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First Lady and Minister of Education and Sports Mrs. Janet Museveni chairs a meeting on the transformation of the Inspection function in the Ministry of Education and Sports.
First Lady and Minister of Education and Sports Mrs. Janet Museveni chairs a meeting on the transformation of the Inspection function in the Ministry of Education and Sports. Courtesy photo

Education Ministry to Transform School Inspection

Janet Museveni agreed with the recommendation for Inspection judgements to always have both positive and negative consequences so that those teachers who go against the ethical standards, those that perform badly and those that attend refresher courses and fail to put in practice what they are taught are penalized and to motivate those who do a good job.
posted onAugust 15, 2018
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By Kampala Post Reporter

The First Lady and Minister of Education and Sports Mrs. Janet Museveni has agreed with a recommendation to adopt and roll out the new inspection methodology based on robust observational evidence to provide a better foundation for school improvement.

The new approach emphasizes that learner achievement is what matters in any school and prioritizes attendance by both teachers and learners, quality classroom teaching, the behavior and safety of learners and the impact of leadership on school quality and learning outcomes.

Mrs. Janet Museveni, flanked by the State Minister for Higher Education Dr. J.C. Muyingo, on Friday held a briefing meeting with Richard Brooks an Inspection and Accountability expert who is also a former Director of Strategy from England’s School Inspectorate Ofsted together with senior staff from her Ministry’s inspection team about the pilot project that was carried out in June this year to test the new inspection approach in 40 sampled Secondary Schools in Masaka District.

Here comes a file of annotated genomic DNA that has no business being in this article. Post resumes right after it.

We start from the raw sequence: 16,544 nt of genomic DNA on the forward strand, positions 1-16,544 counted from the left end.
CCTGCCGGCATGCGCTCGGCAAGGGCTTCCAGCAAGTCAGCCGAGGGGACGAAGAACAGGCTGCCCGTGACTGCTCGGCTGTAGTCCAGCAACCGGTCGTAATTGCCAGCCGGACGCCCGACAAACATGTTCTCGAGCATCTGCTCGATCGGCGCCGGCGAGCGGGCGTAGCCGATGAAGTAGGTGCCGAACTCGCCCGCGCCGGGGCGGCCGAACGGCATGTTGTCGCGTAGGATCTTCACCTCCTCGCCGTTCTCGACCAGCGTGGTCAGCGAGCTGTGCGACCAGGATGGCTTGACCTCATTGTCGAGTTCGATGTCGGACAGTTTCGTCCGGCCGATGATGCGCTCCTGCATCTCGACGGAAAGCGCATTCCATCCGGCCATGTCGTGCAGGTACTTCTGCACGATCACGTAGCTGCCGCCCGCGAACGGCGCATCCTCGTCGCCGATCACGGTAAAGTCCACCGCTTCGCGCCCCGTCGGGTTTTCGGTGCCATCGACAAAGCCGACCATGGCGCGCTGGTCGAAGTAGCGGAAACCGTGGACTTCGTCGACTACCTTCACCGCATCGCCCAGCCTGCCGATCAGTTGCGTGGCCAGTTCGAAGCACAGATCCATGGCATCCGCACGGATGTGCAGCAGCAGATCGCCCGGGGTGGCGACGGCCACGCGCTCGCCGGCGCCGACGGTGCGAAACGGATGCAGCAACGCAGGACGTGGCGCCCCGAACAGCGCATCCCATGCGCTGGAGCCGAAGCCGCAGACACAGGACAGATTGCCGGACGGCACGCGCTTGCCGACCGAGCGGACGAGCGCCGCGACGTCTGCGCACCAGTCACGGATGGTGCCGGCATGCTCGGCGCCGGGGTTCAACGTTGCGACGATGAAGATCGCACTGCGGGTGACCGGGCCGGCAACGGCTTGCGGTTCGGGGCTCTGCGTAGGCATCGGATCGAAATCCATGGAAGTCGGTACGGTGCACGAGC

The pilot project that was facilitated by the UK Department for International Development (DFID) originated from Mrs. Janet Museveni’s meeting with Ark Education Partnership Group on the sidelines of the Education World Forum in London in January 2017, where she expressed the desire to reform school inspection in Uganda as a way to improve school quality.

Janet Museveni agreed with the recommendation for Inspection judgements to always have both positive and negative consequences so that those teachers who go against the ethical standards, those that perform badly and those that attend refresher courses and fail to put in practice what they are taught are penalized and to motivate those who do a good job.

She pointed out the need to continuously empower the teachers to enable them perform as they are expected. “We need to find a way to make learning and teaching interesting so that both teachers and students look forward to going to school,” she said.

She thanked Richard Brooks for sharing his wealth of experience about education inspection with Uganda.

In his brief, Richard Brooks reported that the new inspection methodology focuses on direct lesson observation in order to see the reality of teaching and learning in school and what else is happening in the school as opposed to the current inspection approach that concentrates on records in the head teacher’s office.

“You cannot tell what is happening in the school by reading paper work in the head teacher’s office. You have to directly observe what is going on,” he said.

He added that this inspection methodology is more focused on the most important issues and generates better evidence of true performance, valid judgements and better insight into each school. It will also help deal with the endemic and serious issues that were evidenced in the forty pilot inspections and may be replicated in secondary schools across Uganda. These issues include teachers’ and learners’ failure to attend classes, very low productivity of teachers, poor display of learners’ work and teaching materials on classroom walls, the dominant model of teaching that does not engage learners, unmarked learners’ workbooks, headteachers not monitoring the quality of classroom teaching, unregulated and poor-quality boarding facilities plus the continued use of corporal punishment among others.

He said that the new approach however requires more resources, more inspectors and capacity building for the inspectors in data analysis and good report writing. It also takes more time to gather the information for sound judgement.

The Director Education Standards Dr. Kedrace Turyagenda said they chose the entry point for this new inspection methodology to be in Secondary Schools section and then it will be rolled out to the Primary Schools and other institutions. The tools to support this approach, including the inspection tool, school data dashboard and a pocket handbook are also available on request.  She proposed a move from paper carbon-copy reports to digital reports that can be easily disseminated internally and publishes externally for wider readership and greater impact on school improvement.

The meeting also agreed with a recommendation to design a project that will enable scaling up this new approach to cover the entire country.

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